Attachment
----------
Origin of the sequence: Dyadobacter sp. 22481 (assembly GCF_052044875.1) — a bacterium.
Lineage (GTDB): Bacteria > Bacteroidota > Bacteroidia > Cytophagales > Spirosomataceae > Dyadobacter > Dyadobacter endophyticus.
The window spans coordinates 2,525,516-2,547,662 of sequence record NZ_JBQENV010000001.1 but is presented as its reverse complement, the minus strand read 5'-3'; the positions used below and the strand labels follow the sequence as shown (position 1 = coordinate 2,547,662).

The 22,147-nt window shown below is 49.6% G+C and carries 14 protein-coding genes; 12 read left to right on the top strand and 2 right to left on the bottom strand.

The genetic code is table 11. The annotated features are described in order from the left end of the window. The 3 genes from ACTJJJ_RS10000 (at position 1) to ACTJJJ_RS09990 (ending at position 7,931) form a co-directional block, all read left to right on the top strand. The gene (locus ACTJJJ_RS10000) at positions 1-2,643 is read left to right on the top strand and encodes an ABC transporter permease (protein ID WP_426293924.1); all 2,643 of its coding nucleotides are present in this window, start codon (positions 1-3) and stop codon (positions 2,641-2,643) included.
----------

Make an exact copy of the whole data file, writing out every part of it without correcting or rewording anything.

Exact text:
Origin of the sequence: Dyadobacter sp. 22481 (assembly GCF_052044875.1) — a bacterium.
Lineage (GTDB): Bacteria > Bacteroidota > Bacteroidia > Cytophagales > Spirosomataceae > Dyadobacter > Dyadobacter endophyticus.
The window spans coordinates 2,525,516-2,547,662 of sequence record NZ_JBQENV010000001.1 but is presented as its reverse complement, the minus strand read 5'-3'; the positions used below and the strand labels follow the sequence as shown (position 1 = coordinate 2,547,662).

The 22,147-nt window shown below is 49.6% G+C and carries 14 protein-coding genes; 12 read left to right on the top strand and 2 right to left on the bottom strand.

The genetic code is table 11. The annotated features are described in order from the left end of the window. The 3 genes from ACTJJJ_RS10000 (at position 1) to ACTJJJ_RS09990 (ending at position 7,931) form a co-directional block, all read left to right on the top strand. The gene (locus ACTJJJ_RS10000) at positions 1-2,643 is read left to right on the top strand and encodes an ABC transporter permease (protein ID WP_426293924.1); all 2,643 of its coding nucleotides are present in this window, start codon (positions 1-3) and stop codon (positions 2,641-2,643) included.